Why doesn’t our current healthcare system see insulin resistance as a problem? In our current, insurance-based system, we tend to focus on disease, not health and wholeness. We tend to focus on the severe ends of the spectrum and not consider the coming warning signs when people have increased risk but haven’t met the predetermined threshold for disease. Most healthcare providers just don’t worry about that. This is where personalized medicine (i.e. functional medicine) shines.

What are some of the symptoms of insulin resistance?

  • Fertility issues
  • Irregular periods
  • Irritability
  • Bowel irregularities that cycle from constipation to diarrhea
  • Water retention or edema
  • Weight gain
  • Brain fog

Do these sound a little bit like sex hormone issues that we’ve discussed around estrogen, testosterone, or progesterone? Or do they sound similar to adrenal or thyroid issues? That’s because hormones are all interconnected. You can’t just focus on one area and be an “expert” on thyroid or an “expert” on adrenals. We have to address all of these factors to allow the body to heal.

What Causes Insulin Resistance?

  • Processed foods
  • Excessive caloric intake
  • Nutrient deficiency
  • Chronic stress
  • Excessive alcohol consumption
  • Nicotine
  • Oral hormone replacement therapy
  • Oral contraceptives
  • Insufficient sleep quantity or quality

Current literature shows that half of all chronic disease in our country can be directly related to eating processed foods.
Processed foods are one of the major causes for insulin resistance, as are excessive caloric intake and nutritional status. It’s amazing to think that over half of our country is vitamin D deficient, and between 60-80% of our population has B vitamin deficiencies.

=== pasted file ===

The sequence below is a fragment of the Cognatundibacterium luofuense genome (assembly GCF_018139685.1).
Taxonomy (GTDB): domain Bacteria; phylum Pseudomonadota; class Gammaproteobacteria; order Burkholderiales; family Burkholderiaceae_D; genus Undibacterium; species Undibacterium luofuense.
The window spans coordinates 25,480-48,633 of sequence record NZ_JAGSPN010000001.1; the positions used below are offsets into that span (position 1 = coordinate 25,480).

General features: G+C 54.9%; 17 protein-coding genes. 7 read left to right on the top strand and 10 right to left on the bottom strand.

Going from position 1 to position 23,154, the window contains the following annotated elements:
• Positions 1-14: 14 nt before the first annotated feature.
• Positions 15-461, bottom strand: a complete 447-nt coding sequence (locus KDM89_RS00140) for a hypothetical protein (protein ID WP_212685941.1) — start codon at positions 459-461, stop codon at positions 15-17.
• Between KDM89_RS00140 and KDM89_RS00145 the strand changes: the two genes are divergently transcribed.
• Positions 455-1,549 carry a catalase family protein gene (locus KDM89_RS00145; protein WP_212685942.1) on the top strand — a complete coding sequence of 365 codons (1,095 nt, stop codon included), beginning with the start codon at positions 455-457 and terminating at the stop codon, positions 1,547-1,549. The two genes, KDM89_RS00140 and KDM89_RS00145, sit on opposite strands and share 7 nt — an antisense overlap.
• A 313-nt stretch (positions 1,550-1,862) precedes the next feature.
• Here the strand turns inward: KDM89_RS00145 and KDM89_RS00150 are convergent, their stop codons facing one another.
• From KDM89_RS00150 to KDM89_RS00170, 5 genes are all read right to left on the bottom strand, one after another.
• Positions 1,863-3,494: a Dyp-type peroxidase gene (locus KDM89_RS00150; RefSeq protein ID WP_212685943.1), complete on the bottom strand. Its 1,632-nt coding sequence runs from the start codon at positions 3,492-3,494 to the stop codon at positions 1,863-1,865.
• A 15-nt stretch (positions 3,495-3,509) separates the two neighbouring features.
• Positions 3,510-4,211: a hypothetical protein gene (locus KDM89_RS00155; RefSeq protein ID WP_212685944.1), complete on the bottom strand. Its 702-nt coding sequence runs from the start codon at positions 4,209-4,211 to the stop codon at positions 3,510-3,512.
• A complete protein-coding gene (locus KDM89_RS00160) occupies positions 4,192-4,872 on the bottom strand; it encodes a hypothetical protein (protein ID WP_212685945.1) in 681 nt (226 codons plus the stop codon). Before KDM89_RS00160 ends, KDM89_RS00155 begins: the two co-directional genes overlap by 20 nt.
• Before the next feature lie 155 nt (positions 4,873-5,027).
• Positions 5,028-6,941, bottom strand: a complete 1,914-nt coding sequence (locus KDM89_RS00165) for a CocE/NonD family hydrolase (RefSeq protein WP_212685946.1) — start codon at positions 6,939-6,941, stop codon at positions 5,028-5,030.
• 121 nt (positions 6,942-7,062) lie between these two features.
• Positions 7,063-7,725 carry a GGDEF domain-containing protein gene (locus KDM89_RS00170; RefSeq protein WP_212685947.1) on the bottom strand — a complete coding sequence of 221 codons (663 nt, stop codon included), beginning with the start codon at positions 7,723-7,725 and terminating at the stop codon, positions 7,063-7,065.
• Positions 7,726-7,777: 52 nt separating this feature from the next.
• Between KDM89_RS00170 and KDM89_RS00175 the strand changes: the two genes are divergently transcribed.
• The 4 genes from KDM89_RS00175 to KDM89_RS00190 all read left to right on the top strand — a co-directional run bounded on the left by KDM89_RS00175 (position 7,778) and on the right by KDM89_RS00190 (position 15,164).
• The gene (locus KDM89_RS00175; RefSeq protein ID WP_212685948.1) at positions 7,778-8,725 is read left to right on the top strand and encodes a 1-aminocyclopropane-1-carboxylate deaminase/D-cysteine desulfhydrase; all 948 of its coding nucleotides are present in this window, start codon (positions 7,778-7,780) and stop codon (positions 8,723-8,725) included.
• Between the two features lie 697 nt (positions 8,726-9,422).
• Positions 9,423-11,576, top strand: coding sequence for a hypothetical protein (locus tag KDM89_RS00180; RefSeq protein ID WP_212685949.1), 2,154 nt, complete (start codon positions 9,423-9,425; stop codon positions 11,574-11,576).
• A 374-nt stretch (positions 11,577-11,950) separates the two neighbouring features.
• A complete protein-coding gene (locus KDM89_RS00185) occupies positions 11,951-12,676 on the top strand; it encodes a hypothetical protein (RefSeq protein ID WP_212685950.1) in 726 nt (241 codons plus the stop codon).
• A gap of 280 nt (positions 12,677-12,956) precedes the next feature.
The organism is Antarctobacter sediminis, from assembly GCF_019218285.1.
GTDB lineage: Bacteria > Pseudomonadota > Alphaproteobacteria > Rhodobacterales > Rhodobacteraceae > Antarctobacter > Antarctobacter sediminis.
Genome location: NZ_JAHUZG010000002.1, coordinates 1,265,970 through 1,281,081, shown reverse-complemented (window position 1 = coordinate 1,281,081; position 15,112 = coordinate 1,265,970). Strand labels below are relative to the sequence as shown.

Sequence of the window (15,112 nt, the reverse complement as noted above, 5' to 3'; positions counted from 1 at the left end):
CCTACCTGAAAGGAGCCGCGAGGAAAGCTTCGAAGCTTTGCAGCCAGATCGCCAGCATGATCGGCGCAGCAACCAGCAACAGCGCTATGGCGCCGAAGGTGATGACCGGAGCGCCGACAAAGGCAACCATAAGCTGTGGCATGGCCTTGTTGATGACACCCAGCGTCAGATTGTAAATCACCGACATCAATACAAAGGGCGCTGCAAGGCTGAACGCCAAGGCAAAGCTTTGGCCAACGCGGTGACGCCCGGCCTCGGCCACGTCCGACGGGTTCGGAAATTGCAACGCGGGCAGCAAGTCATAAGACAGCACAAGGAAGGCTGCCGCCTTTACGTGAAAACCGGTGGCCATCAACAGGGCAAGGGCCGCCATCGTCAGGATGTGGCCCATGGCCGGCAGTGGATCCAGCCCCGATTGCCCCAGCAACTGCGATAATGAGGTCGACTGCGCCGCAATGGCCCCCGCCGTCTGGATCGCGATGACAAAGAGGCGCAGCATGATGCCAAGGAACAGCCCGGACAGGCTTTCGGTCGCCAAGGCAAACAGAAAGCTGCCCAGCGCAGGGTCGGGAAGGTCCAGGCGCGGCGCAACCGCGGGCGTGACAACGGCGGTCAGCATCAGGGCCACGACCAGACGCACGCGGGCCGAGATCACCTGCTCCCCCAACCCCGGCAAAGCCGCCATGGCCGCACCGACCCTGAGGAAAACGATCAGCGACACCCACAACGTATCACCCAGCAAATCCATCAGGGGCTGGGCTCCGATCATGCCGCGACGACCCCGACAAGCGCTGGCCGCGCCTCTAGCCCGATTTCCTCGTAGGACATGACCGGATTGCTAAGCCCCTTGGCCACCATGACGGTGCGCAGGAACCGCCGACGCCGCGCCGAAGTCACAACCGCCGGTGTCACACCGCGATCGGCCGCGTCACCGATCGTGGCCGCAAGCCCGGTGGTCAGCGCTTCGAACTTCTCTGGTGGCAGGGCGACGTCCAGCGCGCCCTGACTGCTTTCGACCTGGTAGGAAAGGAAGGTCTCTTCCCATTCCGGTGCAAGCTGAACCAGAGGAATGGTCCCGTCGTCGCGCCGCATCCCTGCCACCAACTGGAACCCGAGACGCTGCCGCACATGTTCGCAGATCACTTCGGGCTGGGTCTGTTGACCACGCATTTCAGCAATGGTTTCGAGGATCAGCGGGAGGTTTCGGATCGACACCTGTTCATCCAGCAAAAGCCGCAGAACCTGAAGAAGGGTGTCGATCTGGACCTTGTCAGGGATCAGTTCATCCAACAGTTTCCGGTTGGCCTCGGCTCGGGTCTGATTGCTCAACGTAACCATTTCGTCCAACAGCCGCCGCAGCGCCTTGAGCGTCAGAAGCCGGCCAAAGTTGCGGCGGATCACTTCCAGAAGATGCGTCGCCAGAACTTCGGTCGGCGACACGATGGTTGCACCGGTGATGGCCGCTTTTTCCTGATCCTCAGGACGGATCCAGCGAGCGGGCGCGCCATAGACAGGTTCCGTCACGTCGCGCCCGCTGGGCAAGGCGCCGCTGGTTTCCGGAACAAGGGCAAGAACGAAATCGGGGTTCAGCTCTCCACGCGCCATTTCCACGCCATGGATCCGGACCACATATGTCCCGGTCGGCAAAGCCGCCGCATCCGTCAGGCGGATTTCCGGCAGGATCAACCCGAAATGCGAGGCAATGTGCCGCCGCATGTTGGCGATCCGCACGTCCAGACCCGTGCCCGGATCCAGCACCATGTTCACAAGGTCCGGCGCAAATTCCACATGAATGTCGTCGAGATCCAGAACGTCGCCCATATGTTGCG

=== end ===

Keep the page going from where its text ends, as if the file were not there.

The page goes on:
Chronic stress can also drive up cortisol, which can cause insulin resistance. Even oral hormones and oral contraceptives, especially the progesterone in these, can drive insulin resistance. High progesterone during pregnancy can affect sugar levels, which is one of the reasons why the oral glucose challenge test is done at around 28 weeks of pregnancy. Finally, thyroid imbalances, low DHEA, and sleep issues can all promote insulin resistance.

How Do We Treat Insulin Resistance?

What is the current conventional therapy for insulin resistance? Actually, there isn’t one. The typical protocol is to wait to intervene until someone is diabetic, when they have an A1C of 6.5 or higher and/or fasting glucose of 126 or higher. Some providers will be a little more aggressive and try to treat prediabetes to prevent it from progressing into diabetes. But for those people that have just insulin resistance with “normal” glucose in that 85 to 100 range, there is currently, no conventional therapy.
In our next post, I’ll discuss the functional medicine approach to insulin resistance, and how you can begin making some basic changes to reregulate this critical hormone for your health, well-being, and overall longevity.
If you’d like to learn more about hormones, please refer to the other articles in this series and to some of the books on our recommended reading list.
Take care and be well.
Since 2010, Richmond Integrative and Functional Medicine has been helping people to restore their health and hope with an integrative approach to conventional and alternative medicine that’s entirely science-backed. We at RIFM believe everyone is made for health. We offer a comprehensive, in-person patient membership program to ensure you get access to the care you need to thrive.